Several months ago, I digressed from my original purpose: to examine and post the details of those “precious papers” stashed away in the desk of my husband’s paternal grandmother, Agnes Tully Stevens. We had received these items during a visit to Chicago last August, and I’ve been sorting through them and posting the details on this blog, bit by bit. We’ve already completed the series of World War II era letters sent home to mom and dad by their son in the Navy, Frank. And we’ve explored some letters from various friends—everyone from priests recuperating from tuberculosis in New Mexico to high school chums now employed in businesses far from their Chicago home.
After the detour to explore any possible connections between Agnes’ Flanagan family members and those of the Flannigan family of Michigan, we have yet to conquer this pile of letters and memorabilia, for the collection is not only comprised of Agnes’ belongings, but those of her sister Lily, and, in turn, of their mother, Catherine Malloy Tully.
I had hoped that, as we moved through time, I’d progress with research on some of these less-recognizable names and relationships. However, I’m still as stuck with some puzzles as I was last August when we hauled the cache home. So, once again, we’ll muddle through these things together. I’ll be tossing these pieces up, one by one, in no particular order than in which it comes to hand. Perhaps a stray item will find some connection to family or friends and make its way home—or lead to some enlightening facet of family history being uncovered. Some will just remain anonymous curiosities, though, as I have no inkling how they fit in the larger picture.
Take, for instance, the letter that came to hand for today: an invitation to join in the celebration of a fiftieth wedding anniversary. Addressed not to Agnes, but to her older sister Lily, it was received from the honorees, Mr. and Mrs. Charles A. McCarthy of 519 West Garfield Boulevard in Chicago. If you remember Lily’s parents’ address, you’ll realize that this turns out to be a household just down the street from the Tully residence.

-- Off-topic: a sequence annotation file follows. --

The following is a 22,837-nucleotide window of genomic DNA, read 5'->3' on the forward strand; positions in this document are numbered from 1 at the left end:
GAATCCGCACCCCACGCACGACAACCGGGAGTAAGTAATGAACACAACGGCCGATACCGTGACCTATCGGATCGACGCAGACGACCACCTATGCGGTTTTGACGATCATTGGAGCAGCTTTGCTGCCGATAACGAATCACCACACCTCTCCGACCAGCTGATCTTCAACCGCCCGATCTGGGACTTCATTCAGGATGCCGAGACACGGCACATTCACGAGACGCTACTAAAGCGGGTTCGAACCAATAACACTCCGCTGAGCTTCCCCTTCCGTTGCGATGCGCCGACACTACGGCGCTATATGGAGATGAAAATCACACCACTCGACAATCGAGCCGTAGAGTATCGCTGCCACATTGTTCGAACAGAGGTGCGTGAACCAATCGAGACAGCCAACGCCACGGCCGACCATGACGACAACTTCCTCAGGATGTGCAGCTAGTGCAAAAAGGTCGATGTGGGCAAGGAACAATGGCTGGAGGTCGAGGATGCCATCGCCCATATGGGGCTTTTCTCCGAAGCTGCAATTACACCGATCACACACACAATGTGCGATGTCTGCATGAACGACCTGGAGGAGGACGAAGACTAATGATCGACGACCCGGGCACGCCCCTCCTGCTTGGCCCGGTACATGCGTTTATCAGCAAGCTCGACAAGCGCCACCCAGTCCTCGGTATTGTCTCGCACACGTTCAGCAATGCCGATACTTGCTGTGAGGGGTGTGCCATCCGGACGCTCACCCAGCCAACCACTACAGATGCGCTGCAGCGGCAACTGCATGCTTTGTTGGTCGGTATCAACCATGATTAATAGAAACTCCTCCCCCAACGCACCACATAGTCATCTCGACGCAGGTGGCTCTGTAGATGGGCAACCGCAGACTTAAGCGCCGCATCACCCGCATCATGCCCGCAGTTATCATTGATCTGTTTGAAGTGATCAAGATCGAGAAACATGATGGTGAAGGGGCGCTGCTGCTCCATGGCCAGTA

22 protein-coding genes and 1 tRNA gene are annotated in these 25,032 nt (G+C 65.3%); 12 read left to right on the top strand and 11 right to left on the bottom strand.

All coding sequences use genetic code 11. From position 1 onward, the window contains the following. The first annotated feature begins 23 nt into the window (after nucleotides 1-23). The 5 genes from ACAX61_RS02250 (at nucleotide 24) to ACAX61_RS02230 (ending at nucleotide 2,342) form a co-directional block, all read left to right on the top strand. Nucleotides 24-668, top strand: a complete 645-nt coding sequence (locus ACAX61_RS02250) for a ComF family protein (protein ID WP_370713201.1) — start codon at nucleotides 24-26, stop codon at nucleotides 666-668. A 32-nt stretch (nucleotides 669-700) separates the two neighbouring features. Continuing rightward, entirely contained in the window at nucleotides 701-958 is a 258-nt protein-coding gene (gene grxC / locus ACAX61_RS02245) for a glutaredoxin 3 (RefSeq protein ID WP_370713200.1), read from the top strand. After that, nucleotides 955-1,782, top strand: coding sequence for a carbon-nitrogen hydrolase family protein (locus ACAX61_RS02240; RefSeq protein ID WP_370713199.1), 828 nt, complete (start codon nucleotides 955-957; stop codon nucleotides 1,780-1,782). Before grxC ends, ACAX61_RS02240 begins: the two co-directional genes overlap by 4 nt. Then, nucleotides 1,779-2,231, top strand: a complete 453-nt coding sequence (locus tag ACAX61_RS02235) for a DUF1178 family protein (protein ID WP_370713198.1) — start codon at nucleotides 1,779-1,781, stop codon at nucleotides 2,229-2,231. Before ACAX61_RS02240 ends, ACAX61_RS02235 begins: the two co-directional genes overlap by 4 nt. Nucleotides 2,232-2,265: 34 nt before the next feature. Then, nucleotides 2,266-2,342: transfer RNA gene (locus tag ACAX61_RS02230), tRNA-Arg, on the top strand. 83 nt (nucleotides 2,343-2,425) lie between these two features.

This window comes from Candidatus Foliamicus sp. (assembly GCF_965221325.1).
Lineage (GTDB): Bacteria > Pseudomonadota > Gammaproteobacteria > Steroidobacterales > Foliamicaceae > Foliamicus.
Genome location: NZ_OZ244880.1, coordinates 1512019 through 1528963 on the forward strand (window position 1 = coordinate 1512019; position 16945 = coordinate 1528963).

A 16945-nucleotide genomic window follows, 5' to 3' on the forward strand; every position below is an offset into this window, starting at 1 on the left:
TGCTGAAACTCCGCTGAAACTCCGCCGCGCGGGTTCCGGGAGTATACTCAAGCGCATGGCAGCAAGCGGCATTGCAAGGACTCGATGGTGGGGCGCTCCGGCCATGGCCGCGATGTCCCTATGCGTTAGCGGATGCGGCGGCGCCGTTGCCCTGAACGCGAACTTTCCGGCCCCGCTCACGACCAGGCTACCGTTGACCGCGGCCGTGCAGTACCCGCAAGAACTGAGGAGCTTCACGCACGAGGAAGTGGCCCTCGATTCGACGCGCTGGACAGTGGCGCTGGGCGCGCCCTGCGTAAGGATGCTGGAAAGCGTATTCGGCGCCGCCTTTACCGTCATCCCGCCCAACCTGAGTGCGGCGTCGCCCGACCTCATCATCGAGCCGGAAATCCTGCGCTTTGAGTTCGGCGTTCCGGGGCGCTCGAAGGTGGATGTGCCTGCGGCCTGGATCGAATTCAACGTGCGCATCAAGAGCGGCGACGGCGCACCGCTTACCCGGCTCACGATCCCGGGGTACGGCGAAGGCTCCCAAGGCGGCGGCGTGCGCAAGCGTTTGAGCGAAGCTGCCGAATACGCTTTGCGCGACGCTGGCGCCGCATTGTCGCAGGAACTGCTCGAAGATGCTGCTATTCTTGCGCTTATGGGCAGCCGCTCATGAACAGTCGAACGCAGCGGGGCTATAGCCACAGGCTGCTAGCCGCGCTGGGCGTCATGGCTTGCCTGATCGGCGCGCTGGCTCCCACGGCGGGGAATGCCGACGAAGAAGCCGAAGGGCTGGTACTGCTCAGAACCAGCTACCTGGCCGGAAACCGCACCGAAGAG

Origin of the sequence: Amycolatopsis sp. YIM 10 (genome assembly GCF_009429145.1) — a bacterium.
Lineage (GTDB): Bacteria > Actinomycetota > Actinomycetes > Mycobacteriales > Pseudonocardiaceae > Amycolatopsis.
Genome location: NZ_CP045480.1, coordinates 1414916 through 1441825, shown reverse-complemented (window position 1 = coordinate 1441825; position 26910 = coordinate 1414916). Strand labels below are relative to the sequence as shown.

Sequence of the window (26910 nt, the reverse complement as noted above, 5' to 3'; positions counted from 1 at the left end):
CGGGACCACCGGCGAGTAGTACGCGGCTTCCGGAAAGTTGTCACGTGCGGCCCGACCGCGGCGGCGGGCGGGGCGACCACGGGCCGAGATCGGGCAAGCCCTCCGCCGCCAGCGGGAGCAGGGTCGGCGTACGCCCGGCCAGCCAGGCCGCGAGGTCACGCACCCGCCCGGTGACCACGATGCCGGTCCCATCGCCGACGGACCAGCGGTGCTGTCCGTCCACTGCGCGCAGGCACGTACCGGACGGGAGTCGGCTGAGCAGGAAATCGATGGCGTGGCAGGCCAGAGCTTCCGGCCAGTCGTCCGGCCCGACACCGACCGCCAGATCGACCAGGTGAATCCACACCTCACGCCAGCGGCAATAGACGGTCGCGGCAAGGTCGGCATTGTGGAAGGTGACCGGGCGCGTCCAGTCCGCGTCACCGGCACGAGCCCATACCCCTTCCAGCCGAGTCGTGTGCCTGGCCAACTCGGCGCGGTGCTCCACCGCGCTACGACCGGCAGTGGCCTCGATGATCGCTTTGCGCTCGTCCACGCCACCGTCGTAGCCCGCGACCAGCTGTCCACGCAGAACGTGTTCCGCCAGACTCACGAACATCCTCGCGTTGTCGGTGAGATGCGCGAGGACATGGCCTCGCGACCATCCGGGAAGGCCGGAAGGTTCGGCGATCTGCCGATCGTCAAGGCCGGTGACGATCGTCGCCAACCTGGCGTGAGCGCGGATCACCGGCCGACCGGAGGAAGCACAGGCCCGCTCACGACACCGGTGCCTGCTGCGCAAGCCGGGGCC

With a simple peek at FamilySearch.org, it was easy to see that the day of the anniversary celebration itself—April 15, 1934—was the same day as the marriage ceremony fifty years earlier. On that day in 1884, Mr. Charles A. McCarthy, a twenty two year old English immigrant, took as his bride Massachusetts native Lizzie L. Maguire. The ceremony took place at the Holy Name Cathedral in downtown Chicago less than ten years after the building was dedicated to replace the one destroyed in the Great Chicago Fire—a beautiful, brand new edifice in which to exchange their vows.
With Charles and Lizzie McCarthy being neighbors of the Tully family for so long, it was easy to follow them in the census records over the years. By 1900, three daughters and a son were added to the couple: Mary, Alice, Helen and Charles. Sadly—but not an unusual occurrence for that time period—the couple had already lost one child, a son, Thomas.
The two households remained in the same neighborhood over subsequent decades and were recorded on the same pages of each decade’s census records. Their children grew up together; although Lily was six years older than the eldest McCarthy girl, Agnes would have been right in between the ages of Mary and Alice McCarthy.
For whatever reason of sentimentality, Agnes Tully Stevens chose to keep the invitation from the McCarthy family—despite its having been addressed to her sister. Perhaps it was something Agnes inherited from her sister when Lil passed away in 1949. Perhaps Lil was just like Agnes—an aggregator of cards and letters and memorabilia from those who meant a great deal to her.
Though Lil passed this 1934 invitation on to Agnes among her other papers—and thus Agnes passed it along to us—I can’t be an accomplice to this act by perpetuating it by default when I leave my “treasures” behind. This bit of Chicago history will either have to find an appropriate home or suffer its fate in the trash heap.
I have no idea whether there is anyone out there, currently researching the Chicago family of Charles A. McCarthy and his wife Lizzie…but if there is, I’d be happy to part with this item that more appropriately belongs in the McCarthy family history than mine.
Mr. and Mrs. Charles A. McCarthy
request the pleasure of your company
Fiftieth Anniversary of their Marriage
on Sunday the fifteenth of April
Will be at home after five o’clock in the afternoon
519 West Garfield Boulevard
Please omit gifts